Google’s strength is offering value, engaging customers

In the last 24 hours, the ‘net has been abuzz with Google’s admission that their SEO is not as good as it could be.  Some see this as a sign that Google “ain’t all that”. Others see it as a reason to question the value of SEO. Regardless of what you make of Google’s SEO revelation, I see some lessons here for all of us.

1. Openness and honesty are cool. (And they make a difference.)

By telling the world they’re not perfect Google becomes more genuine. And they’ll attract more people to them. No one likes an arrogant “know-it-all”. We generally prefer to work with people (and organizations) who are honest and a little humble. Admitting a weakness is about as honest and humble as it gets. Kudos to Google to showing us they are not perfect.

2. Offering value is more important than SEO

Google didn’t get to be the #1 web company in the world by catering to the technical rules of SEO. They did it by offering people value. Think of all the products and services they offer:

  • Internet search
  • Web based email
  • Online office applications
  • Online calendar
  • Online task manager
  • Online contact manager
  • Mapping tools

And these are just a few. It wasn’t too many years ago that we had to pay hundreds of dollars for the equivalent of these. Google offers them free. In fact, most of Google’s customers never pay Google a penny. Only a tiny fraction of their customers actually pay for their services.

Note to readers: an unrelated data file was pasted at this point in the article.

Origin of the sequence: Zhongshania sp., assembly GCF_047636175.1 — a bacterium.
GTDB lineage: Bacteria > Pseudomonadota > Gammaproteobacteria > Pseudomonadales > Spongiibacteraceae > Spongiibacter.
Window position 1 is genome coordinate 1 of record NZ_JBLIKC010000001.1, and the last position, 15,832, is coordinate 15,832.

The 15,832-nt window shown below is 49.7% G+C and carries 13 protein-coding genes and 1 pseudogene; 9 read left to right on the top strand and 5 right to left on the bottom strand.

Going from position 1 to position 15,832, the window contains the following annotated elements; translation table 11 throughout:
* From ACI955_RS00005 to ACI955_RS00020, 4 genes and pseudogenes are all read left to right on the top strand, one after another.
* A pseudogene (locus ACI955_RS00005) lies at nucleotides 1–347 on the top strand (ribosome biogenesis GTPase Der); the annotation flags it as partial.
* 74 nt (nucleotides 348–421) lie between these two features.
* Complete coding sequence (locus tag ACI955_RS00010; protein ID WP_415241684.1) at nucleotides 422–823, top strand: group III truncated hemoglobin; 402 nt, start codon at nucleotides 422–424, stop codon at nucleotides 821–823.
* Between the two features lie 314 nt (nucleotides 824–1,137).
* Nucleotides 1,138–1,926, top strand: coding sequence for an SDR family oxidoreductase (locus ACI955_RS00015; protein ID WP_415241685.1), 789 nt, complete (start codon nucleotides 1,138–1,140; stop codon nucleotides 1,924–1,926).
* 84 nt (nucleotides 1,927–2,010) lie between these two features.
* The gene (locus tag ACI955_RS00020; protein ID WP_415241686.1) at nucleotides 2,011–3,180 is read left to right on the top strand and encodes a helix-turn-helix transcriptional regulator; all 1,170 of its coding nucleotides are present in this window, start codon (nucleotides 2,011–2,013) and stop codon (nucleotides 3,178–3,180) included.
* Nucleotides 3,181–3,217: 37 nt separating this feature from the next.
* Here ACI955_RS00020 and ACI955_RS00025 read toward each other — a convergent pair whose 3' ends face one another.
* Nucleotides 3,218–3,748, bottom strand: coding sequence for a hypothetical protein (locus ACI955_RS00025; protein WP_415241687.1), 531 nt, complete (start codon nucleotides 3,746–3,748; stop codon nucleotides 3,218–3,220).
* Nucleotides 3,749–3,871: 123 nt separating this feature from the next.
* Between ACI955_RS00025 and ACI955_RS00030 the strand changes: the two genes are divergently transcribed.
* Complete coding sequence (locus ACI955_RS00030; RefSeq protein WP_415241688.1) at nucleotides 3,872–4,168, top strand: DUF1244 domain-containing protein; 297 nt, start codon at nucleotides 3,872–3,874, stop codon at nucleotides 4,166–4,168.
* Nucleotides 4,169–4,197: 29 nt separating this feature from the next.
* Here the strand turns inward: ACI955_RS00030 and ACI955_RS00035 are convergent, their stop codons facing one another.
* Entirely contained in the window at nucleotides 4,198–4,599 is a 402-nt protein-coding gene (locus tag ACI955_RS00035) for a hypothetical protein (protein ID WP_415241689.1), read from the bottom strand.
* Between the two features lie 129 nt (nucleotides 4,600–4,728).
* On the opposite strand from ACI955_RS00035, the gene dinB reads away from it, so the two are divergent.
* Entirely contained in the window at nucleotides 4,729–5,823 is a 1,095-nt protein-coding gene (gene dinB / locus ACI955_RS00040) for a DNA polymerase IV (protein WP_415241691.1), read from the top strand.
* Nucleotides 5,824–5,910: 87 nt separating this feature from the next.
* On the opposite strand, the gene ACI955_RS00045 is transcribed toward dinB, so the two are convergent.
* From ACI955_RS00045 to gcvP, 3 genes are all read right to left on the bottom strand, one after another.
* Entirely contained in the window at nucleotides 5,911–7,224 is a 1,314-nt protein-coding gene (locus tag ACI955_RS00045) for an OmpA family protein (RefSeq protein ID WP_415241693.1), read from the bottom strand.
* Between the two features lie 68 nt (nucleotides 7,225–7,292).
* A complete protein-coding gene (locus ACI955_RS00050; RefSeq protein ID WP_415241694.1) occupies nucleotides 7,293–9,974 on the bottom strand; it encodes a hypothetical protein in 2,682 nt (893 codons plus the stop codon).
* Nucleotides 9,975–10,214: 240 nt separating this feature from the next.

Yet they keep churning our new products faster than Darren Rowse writes new blog posts. They not only offer value. They have helped redefine the value relationship with their customers. (See Chris Anderson’s book “Free” for more on this.)

3. Engaging your customers helps you offer more value

Google gets customer engagement. They have become masters at getting their users customers involved in the development, testing and improvement of their products.  They don’t brag about it with expensive ads. They just do it. And they do it well because they get customers very involved, they listen and they act on what they hear.

Now that Google has announced their SEO shortcomings, no doubt they will turn things around. But maybe they don’t need to. Google has been plenty successful without the benefit of SEO.

Maybe SEO just isn’t that important.

Okay, I won’t go that far. But I will say that if most of your focus is SEO then you’re missing the boat. You’re far less likely to attract and keep the customers you want. A better plan is to be like Google and focus on creating value for your customers first.

The article was written by Kevin Stirtz